Building a culture of financial literacy

More than 21 years ago, retired U.S. Bankruptcy Court Judge John Ninfo II began visiting Churchville-Chili schools to share lessons on managing personal finances, handling credit and saving for the future. Since then, his engaging Credit Abuse Resistance Education (CARE) presentation has been an annual highlight in the district’s high school economics classes. 

“It’s never too early to start these important conversations about money management,” said Churchville-Chili Middle School teacher Ernest Orlando, who invited Ninfo to speak with his eighth-grade classes recently. “The younger our kids are when they learn how to be smart with money, the better prepared they will be to make good financial decisions throughout their lives.”

Ninfo covered a wide range of critical topics with the eighth-graders, including being a smart shopper and using comparative pricing. He helped students understand the difference between being frugal and being cheap. He explained the vital roles of cash, credit and interest, and shared tips on how to use credit responsibly and avoid crushing credit card debt. Most importantly, students got a new perspective on the value of money — that making and managing it is all about hard work and saving for the things we really want in life.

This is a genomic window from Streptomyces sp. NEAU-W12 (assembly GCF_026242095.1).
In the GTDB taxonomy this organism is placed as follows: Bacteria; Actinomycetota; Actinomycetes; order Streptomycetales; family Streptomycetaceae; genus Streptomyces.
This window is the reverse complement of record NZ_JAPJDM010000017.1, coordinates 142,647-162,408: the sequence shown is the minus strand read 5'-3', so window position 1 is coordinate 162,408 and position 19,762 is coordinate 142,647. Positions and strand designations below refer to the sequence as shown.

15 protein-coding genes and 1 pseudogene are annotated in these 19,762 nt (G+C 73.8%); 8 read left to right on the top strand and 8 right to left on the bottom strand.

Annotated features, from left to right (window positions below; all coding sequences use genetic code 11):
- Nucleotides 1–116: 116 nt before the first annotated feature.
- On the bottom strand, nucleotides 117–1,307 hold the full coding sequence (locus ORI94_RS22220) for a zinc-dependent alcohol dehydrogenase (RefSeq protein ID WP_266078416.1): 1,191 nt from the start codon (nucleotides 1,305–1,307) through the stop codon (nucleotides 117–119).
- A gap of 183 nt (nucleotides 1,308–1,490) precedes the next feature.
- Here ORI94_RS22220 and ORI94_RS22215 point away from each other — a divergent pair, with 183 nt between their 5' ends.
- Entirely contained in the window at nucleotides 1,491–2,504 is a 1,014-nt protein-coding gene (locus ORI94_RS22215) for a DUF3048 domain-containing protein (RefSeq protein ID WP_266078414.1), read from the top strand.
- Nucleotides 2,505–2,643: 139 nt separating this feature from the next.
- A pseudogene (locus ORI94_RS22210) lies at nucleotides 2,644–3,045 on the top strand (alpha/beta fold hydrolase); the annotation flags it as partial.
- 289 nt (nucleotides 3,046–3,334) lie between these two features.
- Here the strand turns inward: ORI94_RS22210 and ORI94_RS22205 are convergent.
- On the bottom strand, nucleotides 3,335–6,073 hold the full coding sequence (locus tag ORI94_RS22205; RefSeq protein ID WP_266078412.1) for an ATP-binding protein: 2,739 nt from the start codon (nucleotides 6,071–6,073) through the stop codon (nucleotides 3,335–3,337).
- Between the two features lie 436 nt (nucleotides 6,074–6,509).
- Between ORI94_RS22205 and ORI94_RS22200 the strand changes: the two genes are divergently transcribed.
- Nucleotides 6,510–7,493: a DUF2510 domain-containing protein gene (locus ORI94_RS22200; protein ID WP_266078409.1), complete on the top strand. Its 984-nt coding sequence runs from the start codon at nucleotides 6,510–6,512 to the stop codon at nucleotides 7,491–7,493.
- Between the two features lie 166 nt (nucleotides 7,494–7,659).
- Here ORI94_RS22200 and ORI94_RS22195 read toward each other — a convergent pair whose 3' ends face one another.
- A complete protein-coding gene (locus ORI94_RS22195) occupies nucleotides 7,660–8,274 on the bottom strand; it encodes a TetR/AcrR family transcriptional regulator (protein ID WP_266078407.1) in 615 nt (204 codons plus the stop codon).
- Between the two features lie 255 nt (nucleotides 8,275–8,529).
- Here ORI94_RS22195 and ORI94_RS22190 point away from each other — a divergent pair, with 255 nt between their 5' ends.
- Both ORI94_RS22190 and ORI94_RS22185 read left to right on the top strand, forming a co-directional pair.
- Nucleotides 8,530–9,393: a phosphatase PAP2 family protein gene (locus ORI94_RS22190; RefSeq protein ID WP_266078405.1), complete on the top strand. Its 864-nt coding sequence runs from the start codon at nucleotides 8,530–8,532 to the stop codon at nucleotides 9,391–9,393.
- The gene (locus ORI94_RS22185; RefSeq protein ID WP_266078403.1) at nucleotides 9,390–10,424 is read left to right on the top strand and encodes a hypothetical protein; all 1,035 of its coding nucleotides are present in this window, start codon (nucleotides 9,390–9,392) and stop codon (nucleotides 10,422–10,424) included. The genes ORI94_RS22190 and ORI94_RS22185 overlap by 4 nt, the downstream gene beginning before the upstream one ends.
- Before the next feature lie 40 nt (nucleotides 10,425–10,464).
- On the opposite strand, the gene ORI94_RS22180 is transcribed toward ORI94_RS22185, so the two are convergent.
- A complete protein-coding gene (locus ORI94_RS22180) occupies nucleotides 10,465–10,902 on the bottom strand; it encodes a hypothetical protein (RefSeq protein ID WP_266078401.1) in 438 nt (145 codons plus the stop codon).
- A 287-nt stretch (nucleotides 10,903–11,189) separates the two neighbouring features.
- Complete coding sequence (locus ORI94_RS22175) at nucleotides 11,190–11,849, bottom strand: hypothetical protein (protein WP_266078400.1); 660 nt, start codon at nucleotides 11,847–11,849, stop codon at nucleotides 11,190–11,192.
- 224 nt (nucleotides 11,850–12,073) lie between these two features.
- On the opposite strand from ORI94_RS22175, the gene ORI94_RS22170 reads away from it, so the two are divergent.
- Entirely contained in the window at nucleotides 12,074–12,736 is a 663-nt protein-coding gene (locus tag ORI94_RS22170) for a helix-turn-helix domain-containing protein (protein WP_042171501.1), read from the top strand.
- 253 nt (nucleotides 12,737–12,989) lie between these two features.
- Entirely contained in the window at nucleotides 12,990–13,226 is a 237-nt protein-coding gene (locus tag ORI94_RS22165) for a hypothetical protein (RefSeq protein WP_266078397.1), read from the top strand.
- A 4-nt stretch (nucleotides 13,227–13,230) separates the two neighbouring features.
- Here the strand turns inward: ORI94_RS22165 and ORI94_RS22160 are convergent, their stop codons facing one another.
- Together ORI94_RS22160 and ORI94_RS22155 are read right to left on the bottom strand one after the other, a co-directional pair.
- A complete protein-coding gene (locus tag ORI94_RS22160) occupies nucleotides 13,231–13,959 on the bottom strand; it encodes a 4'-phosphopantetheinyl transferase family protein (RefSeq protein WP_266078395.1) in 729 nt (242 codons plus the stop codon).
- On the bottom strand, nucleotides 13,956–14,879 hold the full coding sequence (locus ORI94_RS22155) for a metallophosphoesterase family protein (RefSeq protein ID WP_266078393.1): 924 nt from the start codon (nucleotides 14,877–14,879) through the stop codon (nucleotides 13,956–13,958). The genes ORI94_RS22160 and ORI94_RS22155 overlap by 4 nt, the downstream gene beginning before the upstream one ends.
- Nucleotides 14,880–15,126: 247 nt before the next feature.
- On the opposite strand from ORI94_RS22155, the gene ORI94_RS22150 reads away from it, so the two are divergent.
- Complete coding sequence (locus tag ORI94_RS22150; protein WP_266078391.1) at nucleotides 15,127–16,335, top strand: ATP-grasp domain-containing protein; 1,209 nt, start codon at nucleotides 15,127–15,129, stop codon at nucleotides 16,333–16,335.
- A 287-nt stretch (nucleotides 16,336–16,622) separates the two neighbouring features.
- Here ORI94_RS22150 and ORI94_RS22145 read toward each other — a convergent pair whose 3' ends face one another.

Ninfo believes that beginning financial education at an early age is critical to a young person’s long-term financial well-being. People who are financially literate make smarter decisions about saving, planning for retirement and investments. He created CARE in 2002 to teach students about responsible use of credit. The organization (https://care4yourfuture.org) is now a national nonprofit dedicated to financial literacy for students and young adults.

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